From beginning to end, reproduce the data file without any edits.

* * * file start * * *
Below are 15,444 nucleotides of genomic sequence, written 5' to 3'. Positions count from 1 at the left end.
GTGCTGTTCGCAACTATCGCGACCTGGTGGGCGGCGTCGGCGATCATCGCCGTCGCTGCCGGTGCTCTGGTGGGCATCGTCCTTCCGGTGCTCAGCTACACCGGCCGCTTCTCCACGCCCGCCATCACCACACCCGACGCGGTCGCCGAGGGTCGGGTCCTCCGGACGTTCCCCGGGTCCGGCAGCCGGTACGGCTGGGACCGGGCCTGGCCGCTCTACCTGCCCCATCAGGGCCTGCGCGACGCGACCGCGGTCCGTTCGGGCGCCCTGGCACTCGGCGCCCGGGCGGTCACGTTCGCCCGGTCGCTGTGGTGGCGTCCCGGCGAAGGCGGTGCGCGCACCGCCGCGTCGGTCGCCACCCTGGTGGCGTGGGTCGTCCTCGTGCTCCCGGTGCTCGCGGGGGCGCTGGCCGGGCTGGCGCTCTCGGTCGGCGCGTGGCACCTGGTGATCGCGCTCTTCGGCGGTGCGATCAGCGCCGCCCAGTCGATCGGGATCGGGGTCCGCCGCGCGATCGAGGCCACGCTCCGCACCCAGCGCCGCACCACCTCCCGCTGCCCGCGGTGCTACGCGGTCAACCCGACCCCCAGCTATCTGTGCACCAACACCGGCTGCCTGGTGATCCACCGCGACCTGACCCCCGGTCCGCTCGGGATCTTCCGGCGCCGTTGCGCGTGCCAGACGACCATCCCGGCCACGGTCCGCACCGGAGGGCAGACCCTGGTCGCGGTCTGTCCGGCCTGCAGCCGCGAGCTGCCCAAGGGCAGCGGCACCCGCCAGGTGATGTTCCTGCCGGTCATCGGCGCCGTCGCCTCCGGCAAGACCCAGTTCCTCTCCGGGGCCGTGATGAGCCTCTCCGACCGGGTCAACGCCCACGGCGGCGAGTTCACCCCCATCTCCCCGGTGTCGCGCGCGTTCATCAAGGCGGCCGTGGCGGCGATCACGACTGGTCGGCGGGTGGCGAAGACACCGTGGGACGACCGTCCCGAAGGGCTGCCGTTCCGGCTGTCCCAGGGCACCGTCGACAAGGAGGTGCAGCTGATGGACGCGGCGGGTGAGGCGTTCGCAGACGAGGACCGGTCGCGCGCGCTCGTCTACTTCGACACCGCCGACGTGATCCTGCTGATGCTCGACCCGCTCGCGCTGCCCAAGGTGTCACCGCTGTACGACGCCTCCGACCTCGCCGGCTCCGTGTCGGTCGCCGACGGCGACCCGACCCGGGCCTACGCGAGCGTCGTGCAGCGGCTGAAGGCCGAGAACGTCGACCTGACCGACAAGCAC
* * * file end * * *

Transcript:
Below are 15,444 nucleotides of genomic sequence, written 5' to 3'. Positions count from 1 at the left end.
GTGCTGTTCGCAACTATCGCGACCTGGTGGGCGGCGTCGGCGATCATCGCCGTCGCTGCCGGTGCTCTGGTGGGCATCGTCCTTCCGGTGCTCAGCTACACCGGCCGCTTCTCCACGCCCGCCATCACCACACCCGACGCGGTCGCCGAGGGTCGGGTCCTCCGGACGTTCCCCGGGTCCGGCAGCCGGTACGGCTGGGACCGGGCCTGGCCGCTCTACCTGCCCCATCAGGGCCTGCGCGACGCGACCGCGGTCCGTTCGGGCGCCCTGGCACTCGGCGCCCGGGCGGTCACGTTCGCCCGGTCGCTGTGGTGGCGTCCCGGCGAAGGCGGTGCGCGCACCGCCGCGTCGGTCGCCACCCTGGTGGCGTGGGTCGTCCTCGTGCTCCCGGTGCTCGCGGGGGCGCTGGCCGGGCTGGCGCTCTCGGTCGGCGCGTGGCACCTGGTGATCGCGCTCTTCGGCGGTGCGATCAGCGCCGCCCAGTCGATCGGGATCGGGGTCCGCCGCGCGATCGAGGCCACGCTCCGCACCCAGCGCCGCACCACCTCCCGCTGCCCGCGGTGCTACGCGGTCAACCCGACCCCCAGCTATCTGTGCACCAACACCGGCTGCCTGGTGATCCACCGCGACCTGACCCCCGGTCCGCTCGGGATCTTCCGGCGCCGTTGCGCGTGCCAGACGACCATCCCGGCCACGGTCCGCACCGGAGGGCAGACCCTGGTCGCGGTCTGTCCGGCCTGCAGCCGCGAGCTGCCCAAGGGCAGCGGCACCCGCCAGGTGATGTTCCTGCCGGTCATCGGCGCCGTCGCCTCCGGCAAGACCCAGTTCCTCTCCGGGGCCGTGATGAGCCTCTCCGACCGGGTCAACGCCCACGGCGGCGAGTTCACCCCCATCTCCCCGGTGTCGCGCGCGTTCATCAAGGCGGCCGTGGCGGCGATCACGACTGGTCGGCGGGTGGCGAAGACACCGTGGGACGACCGTCCCGAAGGGCTGCCGTTCCGGCTGTCCCAGGGCACCGTCGACAAGGAGGTGCAGCTGATGGACGCGGCGGGTGAGGCGTTCGCAGACGAGGACCGGTCGCGCGCGCTCGTCTACTTCGACACCGCCGACGTGATCCTGCTGATGCTCGACCCGCTCGCGCTGCCCAAGGTGTCACCGCTGTACGACGCCTCCGACCTCGCCGGCTCCGTGTCGGTCGCCGACGGCGACCCGACCCGGGCCTACGCGAGCGTCGTGCAGCGGCTGAAGGCCGAGAACGTCGACCTGACCGACAAGCAC